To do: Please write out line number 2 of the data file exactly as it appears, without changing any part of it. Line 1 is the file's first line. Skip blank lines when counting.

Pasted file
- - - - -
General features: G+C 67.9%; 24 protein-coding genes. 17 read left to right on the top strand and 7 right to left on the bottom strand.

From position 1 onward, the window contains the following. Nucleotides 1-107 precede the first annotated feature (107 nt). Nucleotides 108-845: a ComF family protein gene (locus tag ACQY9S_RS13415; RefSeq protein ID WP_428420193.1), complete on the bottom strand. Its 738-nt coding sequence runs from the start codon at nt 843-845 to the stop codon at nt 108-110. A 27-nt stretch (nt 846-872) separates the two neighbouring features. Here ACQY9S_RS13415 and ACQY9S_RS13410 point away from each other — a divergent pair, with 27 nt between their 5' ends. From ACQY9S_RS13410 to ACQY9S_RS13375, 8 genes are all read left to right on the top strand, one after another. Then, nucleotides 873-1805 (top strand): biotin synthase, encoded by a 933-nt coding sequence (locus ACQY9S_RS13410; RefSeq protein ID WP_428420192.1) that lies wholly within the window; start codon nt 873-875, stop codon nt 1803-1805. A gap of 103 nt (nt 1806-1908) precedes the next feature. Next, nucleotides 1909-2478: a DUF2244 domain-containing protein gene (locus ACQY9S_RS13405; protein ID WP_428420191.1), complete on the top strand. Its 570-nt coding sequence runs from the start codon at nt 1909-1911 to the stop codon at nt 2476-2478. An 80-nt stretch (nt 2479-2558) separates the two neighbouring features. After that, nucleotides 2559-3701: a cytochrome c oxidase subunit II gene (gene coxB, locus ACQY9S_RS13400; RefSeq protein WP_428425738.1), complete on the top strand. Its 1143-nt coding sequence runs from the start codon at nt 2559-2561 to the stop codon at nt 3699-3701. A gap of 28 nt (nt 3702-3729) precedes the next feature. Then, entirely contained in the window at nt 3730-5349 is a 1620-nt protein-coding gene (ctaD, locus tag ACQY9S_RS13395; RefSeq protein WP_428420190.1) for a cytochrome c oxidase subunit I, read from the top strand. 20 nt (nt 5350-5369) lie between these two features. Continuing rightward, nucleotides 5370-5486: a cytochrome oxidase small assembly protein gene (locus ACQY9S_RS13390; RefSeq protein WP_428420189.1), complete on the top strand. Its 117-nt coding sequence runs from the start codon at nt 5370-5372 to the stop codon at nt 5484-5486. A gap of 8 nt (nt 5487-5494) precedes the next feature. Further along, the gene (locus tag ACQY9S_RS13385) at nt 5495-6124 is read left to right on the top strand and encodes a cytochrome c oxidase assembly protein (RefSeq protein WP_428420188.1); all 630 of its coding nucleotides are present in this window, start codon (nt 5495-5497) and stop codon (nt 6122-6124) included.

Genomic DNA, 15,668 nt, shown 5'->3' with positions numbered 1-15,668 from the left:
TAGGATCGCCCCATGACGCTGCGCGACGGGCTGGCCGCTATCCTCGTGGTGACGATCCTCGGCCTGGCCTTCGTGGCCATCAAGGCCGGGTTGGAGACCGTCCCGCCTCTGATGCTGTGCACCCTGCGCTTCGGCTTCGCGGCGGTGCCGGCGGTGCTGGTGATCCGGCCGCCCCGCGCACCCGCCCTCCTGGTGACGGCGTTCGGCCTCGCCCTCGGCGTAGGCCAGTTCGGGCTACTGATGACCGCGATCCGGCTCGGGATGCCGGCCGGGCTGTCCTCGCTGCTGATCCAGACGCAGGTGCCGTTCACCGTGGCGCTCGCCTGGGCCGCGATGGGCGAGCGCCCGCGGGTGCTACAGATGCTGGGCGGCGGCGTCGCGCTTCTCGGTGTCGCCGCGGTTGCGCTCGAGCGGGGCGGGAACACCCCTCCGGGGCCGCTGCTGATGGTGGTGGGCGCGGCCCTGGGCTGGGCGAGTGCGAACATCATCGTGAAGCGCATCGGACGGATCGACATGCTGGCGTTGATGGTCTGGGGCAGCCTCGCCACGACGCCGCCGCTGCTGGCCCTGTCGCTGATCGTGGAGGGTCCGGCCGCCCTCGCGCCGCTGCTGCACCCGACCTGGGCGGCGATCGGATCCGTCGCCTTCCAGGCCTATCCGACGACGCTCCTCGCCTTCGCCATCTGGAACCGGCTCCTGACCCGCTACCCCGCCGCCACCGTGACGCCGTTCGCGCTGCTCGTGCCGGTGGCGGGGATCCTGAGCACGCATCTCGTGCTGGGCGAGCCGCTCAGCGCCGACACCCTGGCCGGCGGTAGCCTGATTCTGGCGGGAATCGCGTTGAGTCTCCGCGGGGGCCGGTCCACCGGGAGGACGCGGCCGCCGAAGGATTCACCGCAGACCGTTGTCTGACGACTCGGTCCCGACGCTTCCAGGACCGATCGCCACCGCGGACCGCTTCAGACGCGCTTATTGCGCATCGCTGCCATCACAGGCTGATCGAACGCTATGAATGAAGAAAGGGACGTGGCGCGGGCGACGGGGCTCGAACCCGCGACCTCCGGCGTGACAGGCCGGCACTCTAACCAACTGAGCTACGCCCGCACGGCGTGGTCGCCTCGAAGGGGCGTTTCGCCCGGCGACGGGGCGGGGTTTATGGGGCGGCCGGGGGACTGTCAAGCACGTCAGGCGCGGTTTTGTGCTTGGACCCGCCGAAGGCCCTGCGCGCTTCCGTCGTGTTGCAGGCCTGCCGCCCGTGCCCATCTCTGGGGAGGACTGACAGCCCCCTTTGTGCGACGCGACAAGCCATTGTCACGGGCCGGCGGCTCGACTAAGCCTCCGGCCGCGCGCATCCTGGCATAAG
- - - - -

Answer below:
From position 1 onward, the window contains the following. Nucleotides 1-107 precede the first annotated feature (107 nt). Nucleotides 108-845: a ComF family protein gene (locus tag ACQY9S_RS13415; RefSeq protein ID WP_428420193.1), complete on the bottom strand. Its 738-nt coding sequence runs from the start codon at nt 843-845 to the stop codon at nt 108-110. A 27-nt stretch (nt 846-872) separates the two neighbouring features. Here ACQY9S_RS13415 and ACQY9S_RS13410 point away from each other — a divergent pair, with 27 nt between their 5' ends. From ACQY9S_RS13410 to ACQY9S_RS13375, 8 genes are all read left to right on the top strand, one after another. Then, nucleotides 873-1805 (top strand): biotin synthase, encoded by a 933-nt coding sequence (locus ACQY9S_RS13410; RefSeq protein ID WP_428420192.1) that lies wholly within the window; start codon nt 873-875, stop codon nt 1803-1805. A gap of 103 nt (nt 1806-1908) precedes the next feature. Next, nucleotides 1909-2478: a DUF2244 domain-containing protein gene (locus ACQY9S_RS13405; protein ID WP_428420191.1), complete on the top strand. Its 570-nt coding sequence runs from the start codon at nt 1909-1911 to the stop codon at nt 2476-2478. An 80-nt stretch (nt 2479-2558) separates the two neighbouring features. After that, nucleotides 2559-3701: a cytochrome c oxidase subunit II gene (gene coxB, locus ACQY9S_RS13400; RefSeq protein WP_428425738.1), complete on the top strand. Its 1143-nt coding sequence runs from the start codon at nt 2559-2561 to the stop codon at nt 3699-3701. A gap of 28 nt (nt 3702-3729) precedes the next feature. Then, entirely contained in the window at nt 3730-5349 is a 1620-nt protein-coding gene (ctaD, locus tag ACQY9S_RS13395; RefSeq protein WP_428420190.1) for a cytochrome c oxidase subunit I, read from the top strand. 20 nt (nt 5350-5369) lie between these two features. Continuing rightward, nucleotides 5370-5486: a cytochrome oxidase small assembly protein gene (locus ACQY9S_RS13390; RefSeq protein WP_428420189.1), complete on the top strand. Its 117-nt coding sequence runs from the start codon at nt 5370-5372 to the stop codon at nt 5484-5486. A gap of 8 nt (nt 5487-5494) precedes the next feature. Further along, the gene (locus tag ACQY9S_RS13385) at nt 5495-6124 is read left to right on the top strand and encodes a cytochrome c oxidase assembly protein (RefSeq protein WP_428420188.1); all 630 of its coding nucleotides are present in this window, start codon (nt 5495-5497) and stop codon (nt 6122-6124) included.